While it’s hard to know exact numbers, Dr Uthicke says there would be millions of crown-of-thorns across the reef.
“You can have reefs where you go swimming and you see hundreds and hundreds of them at the same time. If there isn’t an outbreak, they’re very rare and you’d be kind of happy to have found one.”
Dr Uthicke says the starfish have few predators and there are theories that outbreaks could be linked to ocean nutrients caused by coastal and agricultural run-off into the ocean.
He says outbreaks progressively moved along the reef about every 15 years.
“They’re not breaking out over the whole barrier reef at the same time, they start up there [north],” he says.
“And then slowly these outbreaks move further south so practically by the time they’ve reached the southern end of the reef you have a new outbreak starting again up north.”
Green turtles start their lives as hatchlings scrambling down the beach to reach the water before running a “gauntlet of fish predators”.
“They swim absolutely frantically for the first 24 hours to get away from the shallow nearshore water where the fish density is highest into the deeper, more oceanic waters,” says David Booth, a marine scientist at the University of Queensland.
After that, the next 15 to 20 years are a mystery.
“They are right out to sea in what’s known as the ‘lost years’,” Dr Booth says.
When the turtles are next spotted, they are about 40 cm (or the size of a dinner plate) and go from being planktonic feeders on the surface of the water to bottom grazers eating seagrass and algae in a nearshore environment, where they remain for the next 10-15 years.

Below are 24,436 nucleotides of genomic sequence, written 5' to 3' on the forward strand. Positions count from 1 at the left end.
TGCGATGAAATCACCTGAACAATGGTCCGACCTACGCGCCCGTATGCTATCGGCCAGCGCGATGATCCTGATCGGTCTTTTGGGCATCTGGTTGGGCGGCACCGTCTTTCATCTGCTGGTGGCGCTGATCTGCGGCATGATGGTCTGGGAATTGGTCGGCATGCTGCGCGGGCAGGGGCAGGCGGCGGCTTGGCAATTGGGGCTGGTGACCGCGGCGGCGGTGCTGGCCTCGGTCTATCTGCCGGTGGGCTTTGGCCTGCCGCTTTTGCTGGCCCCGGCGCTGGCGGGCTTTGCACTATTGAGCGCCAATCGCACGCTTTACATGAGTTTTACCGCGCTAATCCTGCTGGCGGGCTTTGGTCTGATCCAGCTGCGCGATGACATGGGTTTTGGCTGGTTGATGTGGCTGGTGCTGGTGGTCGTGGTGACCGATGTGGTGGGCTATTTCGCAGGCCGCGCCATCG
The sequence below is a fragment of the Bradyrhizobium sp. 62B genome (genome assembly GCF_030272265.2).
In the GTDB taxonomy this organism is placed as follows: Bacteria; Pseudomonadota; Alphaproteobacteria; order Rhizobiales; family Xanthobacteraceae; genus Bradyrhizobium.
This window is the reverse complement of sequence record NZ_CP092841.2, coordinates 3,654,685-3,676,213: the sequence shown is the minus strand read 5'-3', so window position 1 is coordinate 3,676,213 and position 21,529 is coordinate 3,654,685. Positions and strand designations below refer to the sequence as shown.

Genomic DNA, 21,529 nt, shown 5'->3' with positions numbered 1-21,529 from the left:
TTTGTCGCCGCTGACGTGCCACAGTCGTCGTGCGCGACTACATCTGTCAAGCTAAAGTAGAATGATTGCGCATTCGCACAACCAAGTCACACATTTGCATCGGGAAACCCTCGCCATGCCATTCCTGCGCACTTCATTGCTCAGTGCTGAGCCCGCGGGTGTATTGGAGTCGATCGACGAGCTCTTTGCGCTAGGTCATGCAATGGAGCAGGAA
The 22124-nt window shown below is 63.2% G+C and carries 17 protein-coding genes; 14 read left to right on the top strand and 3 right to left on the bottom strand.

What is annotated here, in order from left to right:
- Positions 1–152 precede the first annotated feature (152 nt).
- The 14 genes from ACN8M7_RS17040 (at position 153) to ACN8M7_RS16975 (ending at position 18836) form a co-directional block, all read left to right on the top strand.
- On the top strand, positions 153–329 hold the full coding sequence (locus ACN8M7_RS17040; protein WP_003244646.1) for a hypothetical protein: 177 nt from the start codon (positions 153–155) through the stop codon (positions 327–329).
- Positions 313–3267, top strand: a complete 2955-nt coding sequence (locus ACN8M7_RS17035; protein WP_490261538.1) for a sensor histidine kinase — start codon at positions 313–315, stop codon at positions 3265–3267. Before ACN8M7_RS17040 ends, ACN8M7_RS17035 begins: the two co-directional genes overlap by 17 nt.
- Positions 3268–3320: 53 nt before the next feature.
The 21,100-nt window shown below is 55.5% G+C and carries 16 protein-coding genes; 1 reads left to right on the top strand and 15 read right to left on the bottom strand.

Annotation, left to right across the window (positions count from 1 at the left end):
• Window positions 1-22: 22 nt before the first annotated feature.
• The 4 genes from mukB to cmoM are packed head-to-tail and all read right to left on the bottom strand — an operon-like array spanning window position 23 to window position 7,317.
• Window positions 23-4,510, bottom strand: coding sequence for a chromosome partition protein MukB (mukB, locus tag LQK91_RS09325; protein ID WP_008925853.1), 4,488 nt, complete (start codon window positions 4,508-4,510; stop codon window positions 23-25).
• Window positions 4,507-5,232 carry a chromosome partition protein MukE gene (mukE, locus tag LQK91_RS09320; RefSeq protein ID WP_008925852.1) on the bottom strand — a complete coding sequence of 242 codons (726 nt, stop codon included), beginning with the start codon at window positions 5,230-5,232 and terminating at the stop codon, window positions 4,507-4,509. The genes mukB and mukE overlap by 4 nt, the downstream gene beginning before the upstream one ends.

Some estimates suggest only one in 1,000 hatchlings survive long enough to breed.
When the opportunity arises they’ll munch on a jellyfish.
By the time the female first breeds, aged around 35 years, she can be about 80 cm in size.
Each season she can lay up to nine clutches of between 80 and 140 eggs.
“Every clutch is fertilised by one, two, three or four males,” Dr Booth says.
She will breed once every four to six years depending on the nutrients available.
Dr Booth says the green turtle, which is listed as threatened, has two genetically distinct populations on the Great Barrier Reef.
While the southern population appears to be increasing after harvesting stopped in the 1950s, it’s a different story further north.
“It also looks like there might be a problem with an overproduction of females,” he says.
“All sea turtles have temperature-dependent sex determination … warming temperatures has led to a predominance of female hatchlings.”
While there are still “plenty of males”, in the not too distant future there maybe not enough males to fertilise all the females and this will affect the population.
These little creatures are thought to have the best eyesight of any animal on the planet.
Reef HQ aquarist Chris Benstead says the eyes of mantis shrimp have about six times as many photoreceptors as the human eye, resulting in good depth perception and excellent vision.
There are hundreds of mantis shrimp species and they range in length from 5 to about 30 cm.
The most common species on the Great Barrier Reef, peacock mantis shrimp, are vibrantly coloured – green, blue and red.
Often the peacock mantis shrimp live around the reef while the lighter coloured species live in burrows in the sand.
“They want to camouflage into their surroundings,” Mr Benstead says.